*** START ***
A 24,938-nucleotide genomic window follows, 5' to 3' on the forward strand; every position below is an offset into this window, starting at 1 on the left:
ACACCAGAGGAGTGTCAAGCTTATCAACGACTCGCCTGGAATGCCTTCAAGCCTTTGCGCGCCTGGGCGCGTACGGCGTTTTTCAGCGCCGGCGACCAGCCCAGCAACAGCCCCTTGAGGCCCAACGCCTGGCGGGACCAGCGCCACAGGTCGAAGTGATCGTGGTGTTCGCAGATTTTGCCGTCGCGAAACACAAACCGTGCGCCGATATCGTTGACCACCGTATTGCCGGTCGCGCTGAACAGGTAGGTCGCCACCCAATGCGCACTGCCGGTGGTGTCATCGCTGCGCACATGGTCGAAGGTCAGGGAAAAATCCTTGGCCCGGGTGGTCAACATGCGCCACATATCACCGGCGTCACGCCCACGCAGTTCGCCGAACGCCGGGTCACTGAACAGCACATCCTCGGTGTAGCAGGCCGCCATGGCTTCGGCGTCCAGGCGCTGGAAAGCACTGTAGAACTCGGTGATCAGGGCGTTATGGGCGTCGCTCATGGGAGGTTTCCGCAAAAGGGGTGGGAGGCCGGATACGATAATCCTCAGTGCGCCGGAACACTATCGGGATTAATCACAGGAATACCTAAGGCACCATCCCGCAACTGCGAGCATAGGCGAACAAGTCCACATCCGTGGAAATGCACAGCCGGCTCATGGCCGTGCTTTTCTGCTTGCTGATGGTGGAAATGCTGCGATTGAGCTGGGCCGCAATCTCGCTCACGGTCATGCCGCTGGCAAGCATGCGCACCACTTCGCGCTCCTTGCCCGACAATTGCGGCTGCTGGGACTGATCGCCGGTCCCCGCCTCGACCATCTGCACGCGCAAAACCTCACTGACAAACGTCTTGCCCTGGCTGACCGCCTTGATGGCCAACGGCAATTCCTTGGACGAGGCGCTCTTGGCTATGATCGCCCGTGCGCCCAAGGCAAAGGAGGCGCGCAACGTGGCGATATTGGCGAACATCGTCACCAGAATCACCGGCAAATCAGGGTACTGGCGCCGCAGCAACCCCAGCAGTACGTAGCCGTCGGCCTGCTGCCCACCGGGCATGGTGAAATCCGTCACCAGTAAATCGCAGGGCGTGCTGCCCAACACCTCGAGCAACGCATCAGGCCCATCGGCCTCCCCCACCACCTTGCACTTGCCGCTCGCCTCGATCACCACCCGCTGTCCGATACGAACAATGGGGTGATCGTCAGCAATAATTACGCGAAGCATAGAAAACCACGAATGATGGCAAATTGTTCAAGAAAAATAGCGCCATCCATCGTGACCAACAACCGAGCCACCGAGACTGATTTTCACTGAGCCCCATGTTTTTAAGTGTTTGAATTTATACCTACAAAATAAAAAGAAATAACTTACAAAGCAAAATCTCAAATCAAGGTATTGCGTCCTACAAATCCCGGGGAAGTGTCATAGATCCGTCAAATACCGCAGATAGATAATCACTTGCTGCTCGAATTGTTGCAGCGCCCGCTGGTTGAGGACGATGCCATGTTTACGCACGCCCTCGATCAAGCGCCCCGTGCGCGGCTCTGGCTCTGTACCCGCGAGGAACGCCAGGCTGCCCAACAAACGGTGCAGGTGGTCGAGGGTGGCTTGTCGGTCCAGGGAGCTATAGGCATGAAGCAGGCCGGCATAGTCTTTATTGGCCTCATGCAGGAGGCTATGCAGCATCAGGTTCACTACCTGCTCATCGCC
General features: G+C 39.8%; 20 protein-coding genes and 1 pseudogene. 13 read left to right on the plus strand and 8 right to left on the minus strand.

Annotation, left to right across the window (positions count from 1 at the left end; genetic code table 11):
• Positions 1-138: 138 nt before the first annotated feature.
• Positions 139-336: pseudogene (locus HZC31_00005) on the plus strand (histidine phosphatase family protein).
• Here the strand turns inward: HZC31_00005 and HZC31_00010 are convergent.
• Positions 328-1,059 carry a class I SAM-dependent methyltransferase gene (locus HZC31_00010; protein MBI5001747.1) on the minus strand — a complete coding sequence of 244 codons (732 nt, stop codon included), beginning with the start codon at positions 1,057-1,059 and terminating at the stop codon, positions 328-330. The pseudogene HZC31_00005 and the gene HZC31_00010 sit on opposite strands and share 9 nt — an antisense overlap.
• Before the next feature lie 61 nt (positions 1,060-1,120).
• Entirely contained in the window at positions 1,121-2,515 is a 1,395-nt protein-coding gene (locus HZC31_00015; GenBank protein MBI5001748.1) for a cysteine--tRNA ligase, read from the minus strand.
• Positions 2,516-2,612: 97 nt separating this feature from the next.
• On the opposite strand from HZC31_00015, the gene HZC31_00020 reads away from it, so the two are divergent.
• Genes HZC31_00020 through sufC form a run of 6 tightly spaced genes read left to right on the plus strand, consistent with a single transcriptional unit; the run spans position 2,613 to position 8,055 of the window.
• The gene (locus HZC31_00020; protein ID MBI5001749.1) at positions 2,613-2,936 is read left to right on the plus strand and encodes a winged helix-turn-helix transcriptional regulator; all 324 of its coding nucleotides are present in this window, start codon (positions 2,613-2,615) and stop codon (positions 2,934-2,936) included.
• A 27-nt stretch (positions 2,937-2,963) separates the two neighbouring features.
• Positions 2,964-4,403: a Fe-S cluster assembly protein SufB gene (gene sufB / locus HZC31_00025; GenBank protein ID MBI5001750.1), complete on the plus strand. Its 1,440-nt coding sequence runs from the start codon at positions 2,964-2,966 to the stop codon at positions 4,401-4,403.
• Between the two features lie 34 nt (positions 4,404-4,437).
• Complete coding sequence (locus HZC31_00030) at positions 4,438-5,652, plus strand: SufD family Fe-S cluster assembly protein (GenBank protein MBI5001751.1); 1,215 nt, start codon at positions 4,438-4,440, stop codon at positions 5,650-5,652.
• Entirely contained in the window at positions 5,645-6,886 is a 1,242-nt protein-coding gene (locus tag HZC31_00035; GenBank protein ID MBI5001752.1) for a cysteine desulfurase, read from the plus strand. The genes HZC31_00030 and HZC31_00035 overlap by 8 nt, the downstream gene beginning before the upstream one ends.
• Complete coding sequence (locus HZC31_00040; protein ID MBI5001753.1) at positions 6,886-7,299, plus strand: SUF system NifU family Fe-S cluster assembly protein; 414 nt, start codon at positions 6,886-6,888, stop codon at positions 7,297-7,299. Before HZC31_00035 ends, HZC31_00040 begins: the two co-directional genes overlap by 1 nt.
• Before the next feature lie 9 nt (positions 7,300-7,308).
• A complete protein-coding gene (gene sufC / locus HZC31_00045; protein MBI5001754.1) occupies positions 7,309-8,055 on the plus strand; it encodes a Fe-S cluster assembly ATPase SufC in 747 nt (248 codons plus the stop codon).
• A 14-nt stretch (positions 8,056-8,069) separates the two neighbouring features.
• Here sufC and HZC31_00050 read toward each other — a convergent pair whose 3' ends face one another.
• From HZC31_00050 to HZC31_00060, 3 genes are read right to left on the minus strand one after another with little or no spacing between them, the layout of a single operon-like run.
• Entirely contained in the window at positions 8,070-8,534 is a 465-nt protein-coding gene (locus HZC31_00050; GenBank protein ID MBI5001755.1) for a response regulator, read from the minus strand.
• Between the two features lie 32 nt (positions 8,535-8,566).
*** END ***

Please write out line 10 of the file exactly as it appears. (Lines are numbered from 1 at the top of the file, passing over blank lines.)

• Entirely contained in the window at positions 1,121-2,515 is a 1,395-nt protein-coding gene (locus HZC31_00015; GenBank protein MBI5001748.1) for a cysteine--tRNA ligase, read from the minus strand.